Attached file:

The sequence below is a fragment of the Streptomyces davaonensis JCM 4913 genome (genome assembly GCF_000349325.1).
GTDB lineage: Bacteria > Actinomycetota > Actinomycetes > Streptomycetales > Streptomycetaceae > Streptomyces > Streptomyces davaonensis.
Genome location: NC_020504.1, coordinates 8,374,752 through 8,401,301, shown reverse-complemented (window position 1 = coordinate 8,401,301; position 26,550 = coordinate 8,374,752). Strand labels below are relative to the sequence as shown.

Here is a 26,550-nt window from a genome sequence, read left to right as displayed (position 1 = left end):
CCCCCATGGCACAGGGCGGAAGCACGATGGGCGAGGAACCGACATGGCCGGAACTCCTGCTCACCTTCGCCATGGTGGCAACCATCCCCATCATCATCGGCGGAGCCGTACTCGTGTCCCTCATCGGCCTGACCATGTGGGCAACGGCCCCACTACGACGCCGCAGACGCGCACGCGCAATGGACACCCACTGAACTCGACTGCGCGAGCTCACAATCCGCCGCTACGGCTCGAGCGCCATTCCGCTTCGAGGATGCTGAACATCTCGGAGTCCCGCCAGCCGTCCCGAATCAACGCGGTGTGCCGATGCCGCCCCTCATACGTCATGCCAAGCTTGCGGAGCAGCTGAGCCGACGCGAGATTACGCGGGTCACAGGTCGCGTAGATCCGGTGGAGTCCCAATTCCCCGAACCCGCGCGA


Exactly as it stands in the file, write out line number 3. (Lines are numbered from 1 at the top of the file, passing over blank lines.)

Genome location: NC_020504.1, coordinates 8,374,752 through 8,401,301, shown reverse-complemented (window position 1 = coordinate 8,401,301; position 26,550 = coordinate 8,374,752). Strand labels below are relative to the sequence as shown.